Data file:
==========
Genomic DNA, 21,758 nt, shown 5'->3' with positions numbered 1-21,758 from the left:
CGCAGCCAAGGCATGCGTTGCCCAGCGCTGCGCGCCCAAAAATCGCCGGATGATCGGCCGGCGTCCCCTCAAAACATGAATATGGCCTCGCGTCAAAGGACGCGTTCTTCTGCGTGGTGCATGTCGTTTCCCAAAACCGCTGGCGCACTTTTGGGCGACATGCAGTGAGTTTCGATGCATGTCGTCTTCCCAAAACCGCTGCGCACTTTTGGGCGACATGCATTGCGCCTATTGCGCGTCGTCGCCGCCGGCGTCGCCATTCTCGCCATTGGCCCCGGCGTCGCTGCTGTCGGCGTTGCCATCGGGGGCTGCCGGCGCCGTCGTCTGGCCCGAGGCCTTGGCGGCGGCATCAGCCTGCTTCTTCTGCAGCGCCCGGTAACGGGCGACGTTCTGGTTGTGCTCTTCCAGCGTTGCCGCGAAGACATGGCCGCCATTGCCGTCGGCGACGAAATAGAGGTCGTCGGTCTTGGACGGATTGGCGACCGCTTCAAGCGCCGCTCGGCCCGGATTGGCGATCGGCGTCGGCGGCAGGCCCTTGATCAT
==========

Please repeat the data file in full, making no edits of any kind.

Genomic DNA, 21,758 nt, shown 5'->3' with positions numbered 1-21,758 from the left:
CGCAGCCAAGGCATGCGTTGCCCAGCGCTGCGCGCCCAAAAATCGCCGGATGATCGGCCGGCGTCCCCTCAAAACATGAATATGGCCTCGCGTCAAAGGACGCGTTCTTCTGCGTGGTGCATGTCGTTTCCCAAAACCGCTGGCGCACTTTTGGGCGACATGCAGTGAGTTTCGATGCATGTCGTCTTCCCAAAACCGCTGCGCACTTTTGGGCGACATGCATTGCGCCTATTGCGCGTCGTCGCCGCCGGCGTCGCCATTCTCGCCATTGGCCCCGGCGTCGCTGCTGTCGGCGTTGCCATCGGGGGCTGCCGGCGCCGTCGTCTGGCCCGAGGCCTTGGCGGCGGCATCAGCCTGCTTCTTCTGCAGCGCCCGGTAACGGGCGACGTTCTGGTTGTGCTCTTCCAGCGTTGCCGCGAAGACATGGCCGCCATTGCCGTCGGCGACGAAATAGAGGTCGTCGGTCTTGGACGGATTGGCGACCGCTTCAAGCGCCGCTCGGCCCGGATTGGCGATCGGCGTCGGCGGCAGGCCCTTGATCAT